Instead of a hysterical scene in which Ford Prefect convinces a put-upon construction foreman to lie down in the mud in front of a bulldozer (because, logically, Arthur has to go to the pub with Ford and _somebody_ has to lie in front of the bulldozers) you have a scene in which Ford Prefect simply passes out cans of beer. Is this funnier? Does it make more sense? Does it advance the plot in some way... NO.
Worse still- the scene in which the construction foreman explains to Arthur that the plans have been on display and he should have filed his grievance earlier.
The version in the movie is:
"I eventually had to go down to the cellar to find them."
"But you found the plans, didn't you?"
The version in the book is:
"I eventually had to go down to the cellar to find them."
"That's the Display Department."
"With a torch."
"The lights had probably gone."
"So had the stairs."
"But you found the plans, didn't you?"
"Oh yes, they were 'on display' in the bottom of a locked filing cabinet stuck in a disused lavatory with a sign on the door saying 'Beware of the leopard.'"
The movie version is 10 seconds shorter but about 10 million times less funny. Why? There are so many more things wrong with this movie I can't begin to list them all. I completely understand that Douglas Adams use to change the story with each new adaptation but they all had one thing in common- they were funny. This movie is simply awful.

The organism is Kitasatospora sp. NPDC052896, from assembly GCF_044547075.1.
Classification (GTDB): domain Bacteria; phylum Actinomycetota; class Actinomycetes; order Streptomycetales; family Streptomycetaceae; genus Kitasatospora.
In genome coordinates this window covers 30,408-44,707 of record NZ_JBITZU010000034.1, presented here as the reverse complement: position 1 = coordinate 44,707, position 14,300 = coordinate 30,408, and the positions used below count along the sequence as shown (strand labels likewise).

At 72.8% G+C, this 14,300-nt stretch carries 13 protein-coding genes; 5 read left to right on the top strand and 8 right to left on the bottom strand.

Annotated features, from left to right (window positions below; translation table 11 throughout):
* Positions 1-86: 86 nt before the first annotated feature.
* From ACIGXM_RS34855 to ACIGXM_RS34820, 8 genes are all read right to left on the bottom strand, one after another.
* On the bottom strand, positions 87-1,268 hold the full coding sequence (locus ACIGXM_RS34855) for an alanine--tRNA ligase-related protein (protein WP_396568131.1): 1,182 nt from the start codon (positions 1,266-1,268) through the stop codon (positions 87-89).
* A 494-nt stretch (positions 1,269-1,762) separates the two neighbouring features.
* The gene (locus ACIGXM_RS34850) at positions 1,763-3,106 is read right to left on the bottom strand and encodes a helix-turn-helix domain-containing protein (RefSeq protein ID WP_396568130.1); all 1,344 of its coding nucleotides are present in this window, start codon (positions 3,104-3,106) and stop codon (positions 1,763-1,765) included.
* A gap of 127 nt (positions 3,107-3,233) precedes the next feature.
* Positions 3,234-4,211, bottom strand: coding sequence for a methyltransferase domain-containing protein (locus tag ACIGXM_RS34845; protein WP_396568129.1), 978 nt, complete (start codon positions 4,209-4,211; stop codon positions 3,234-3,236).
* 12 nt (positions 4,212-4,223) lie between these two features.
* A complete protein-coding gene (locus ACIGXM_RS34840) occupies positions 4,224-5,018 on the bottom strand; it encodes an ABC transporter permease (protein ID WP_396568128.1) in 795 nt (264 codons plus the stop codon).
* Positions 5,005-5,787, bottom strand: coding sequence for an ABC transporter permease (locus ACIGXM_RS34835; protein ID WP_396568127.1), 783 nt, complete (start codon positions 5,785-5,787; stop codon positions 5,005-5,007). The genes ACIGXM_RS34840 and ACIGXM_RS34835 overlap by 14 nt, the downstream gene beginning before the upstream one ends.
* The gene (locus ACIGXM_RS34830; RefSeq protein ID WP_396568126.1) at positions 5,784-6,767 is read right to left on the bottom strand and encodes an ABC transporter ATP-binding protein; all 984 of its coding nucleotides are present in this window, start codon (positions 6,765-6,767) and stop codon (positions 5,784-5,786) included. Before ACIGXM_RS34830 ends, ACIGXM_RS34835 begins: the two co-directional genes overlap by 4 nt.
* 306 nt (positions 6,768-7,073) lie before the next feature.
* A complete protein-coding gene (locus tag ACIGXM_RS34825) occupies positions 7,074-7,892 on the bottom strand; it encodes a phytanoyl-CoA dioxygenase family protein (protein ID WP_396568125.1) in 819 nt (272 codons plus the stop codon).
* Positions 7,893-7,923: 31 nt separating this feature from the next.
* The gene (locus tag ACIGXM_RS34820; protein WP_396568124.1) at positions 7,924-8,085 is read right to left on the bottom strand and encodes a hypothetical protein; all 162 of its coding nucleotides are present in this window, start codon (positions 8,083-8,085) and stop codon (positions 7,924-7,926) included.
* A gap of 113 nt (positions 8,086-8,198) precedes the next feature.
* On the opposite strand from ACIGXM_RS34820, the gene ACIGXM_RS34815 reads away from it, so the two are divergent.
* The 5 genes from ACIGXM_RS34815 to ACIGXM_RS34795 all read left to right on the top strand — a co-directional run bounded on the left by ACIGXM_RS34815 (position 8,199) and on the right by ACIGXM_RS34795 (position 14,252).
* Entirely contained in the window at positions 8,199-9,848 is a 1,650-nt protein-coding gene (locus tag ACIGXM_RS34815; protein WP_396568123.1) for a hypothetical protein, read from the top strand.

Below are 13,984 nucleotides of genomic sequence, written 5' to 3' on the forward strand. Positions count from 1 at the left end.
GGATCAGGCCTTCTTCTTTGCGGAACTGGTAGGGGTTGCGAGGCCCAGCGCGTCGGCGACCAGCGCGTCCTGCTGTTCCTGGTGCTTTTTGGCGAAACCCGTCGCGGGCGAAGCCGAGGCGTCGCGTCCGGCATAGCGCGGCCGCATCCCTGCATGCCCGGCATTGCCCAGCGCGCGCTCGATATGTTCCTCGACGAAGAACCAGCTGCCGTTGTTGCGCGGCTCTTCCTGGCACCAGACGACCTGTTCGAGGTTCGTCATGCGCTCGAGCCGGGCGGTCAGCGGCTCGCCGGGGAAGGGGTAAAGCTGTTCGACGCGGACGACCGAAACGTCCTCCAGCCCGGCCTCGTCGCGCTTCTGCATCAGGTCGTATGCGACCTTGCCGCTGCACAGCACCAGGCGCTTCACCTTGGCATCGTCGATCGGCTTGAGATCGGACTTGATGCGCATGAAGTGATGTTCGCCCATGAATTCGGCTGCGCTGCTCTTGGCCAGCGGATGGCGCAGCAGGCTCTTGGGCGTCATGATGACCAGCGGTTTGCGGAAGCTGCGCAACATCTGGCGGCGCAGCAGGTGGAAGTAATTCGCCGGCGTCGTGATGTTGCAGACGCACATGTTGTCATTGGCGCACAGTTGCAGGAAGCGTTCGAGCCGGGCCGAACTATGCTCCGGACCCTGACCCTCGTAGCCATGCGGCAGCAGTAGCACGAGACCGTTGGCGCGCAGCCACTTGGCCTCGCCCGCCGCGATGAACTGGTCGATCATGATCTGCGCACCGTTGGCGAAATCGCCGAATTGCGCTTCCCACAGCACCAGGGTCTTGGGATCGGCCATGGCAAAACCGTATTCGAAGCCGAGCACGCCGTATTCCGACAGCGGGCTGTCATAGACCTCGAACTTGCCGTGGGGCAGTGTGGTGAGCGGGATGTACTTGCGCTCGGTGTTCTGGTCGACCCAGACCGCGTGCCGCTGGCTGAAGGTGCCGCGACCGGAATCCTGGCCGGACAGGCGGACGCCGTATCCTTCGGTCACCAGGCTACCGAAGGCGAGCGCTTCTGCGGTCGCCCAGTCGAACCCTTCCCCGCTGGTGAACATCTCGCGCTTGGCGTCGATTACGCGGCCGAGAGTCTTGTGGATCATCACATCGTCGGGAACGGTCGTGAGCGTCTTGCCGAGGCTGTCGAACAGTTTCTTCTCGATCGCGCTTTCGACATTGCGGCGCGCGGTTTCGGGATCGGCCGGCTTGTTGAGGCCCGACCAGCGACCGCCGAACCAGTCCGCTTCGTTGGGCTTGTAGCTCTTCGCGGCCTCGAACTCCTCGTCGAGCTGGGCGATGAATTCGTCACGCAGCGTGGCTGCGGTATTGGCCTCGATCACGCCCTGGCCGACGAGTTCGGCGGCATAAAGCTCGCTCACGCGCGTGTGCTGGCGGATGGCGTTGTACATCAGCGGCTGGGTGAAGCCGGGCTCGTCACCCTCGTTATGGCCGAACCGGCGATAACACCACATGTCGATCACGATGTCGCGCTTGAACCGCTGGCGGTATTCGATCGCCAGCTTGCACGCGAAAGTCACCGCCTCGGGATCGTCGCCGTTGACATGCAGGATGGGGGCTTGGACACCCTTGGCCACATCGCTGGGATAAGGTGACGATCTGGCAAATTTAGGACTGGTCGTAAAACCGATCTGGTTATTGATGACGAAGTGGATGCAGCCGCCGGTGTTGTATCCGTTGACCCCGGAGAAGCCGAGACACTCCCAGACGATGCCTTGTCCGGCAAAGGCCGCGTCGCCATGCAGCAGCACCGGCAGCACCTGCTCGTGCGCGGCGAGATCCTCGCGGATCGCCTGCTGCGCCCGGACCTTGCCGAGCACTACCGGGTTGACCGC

The only redeeming parts are Marvin (who although he looks stupid is at least sort of funny), the guide itself, and the yarn characters.
Please do yourself the favor and do not bother to see it. Or if you do go to see it at least expect a movie even worse than Battlefield Earth.
*** This review may contain spoilers ***
As a kid in the early 80's I enjoyed Douglas Adam's books immensely, & as any school kid did at the time learned whole passages of THHGTTG verbatim. If only there had been an end of year exam I may have gone on to university. Fast forward several years (or decades - I don't remember) and I have just walked out of the British premiere of the new movie in Leeds (a first for me). Lacking any of the subtlety of Adam's humor that made the radio shows and book so popular in the 80's and acted as badly, if not worse than the TV series, this movie is a horror. It is obvious that the producers have never made a movie before; the plot is a mess the whole thing chops around all over the place with bits thrown in for no apparent reason like the Humma Kavula & Questular Rontok characters. This movie is lazy, sloppy, badly shot, and grainy - looks like it was shot on digicam. I kept waiting for the film to settle down and find its rhythm however it never did, nor did it look like it was going to when I walked out whilst Arthur & Trillian were taking a shower. I cannot really think who could have pulled off a movie of HHG maybe Terry Gilliam, The only saving grace is a cameo by the original Marvin from the BBC series. Truly awful. I don't know why I bother Oh my God - Funny, how just when you think life can't possibly get any worse it suddenly does.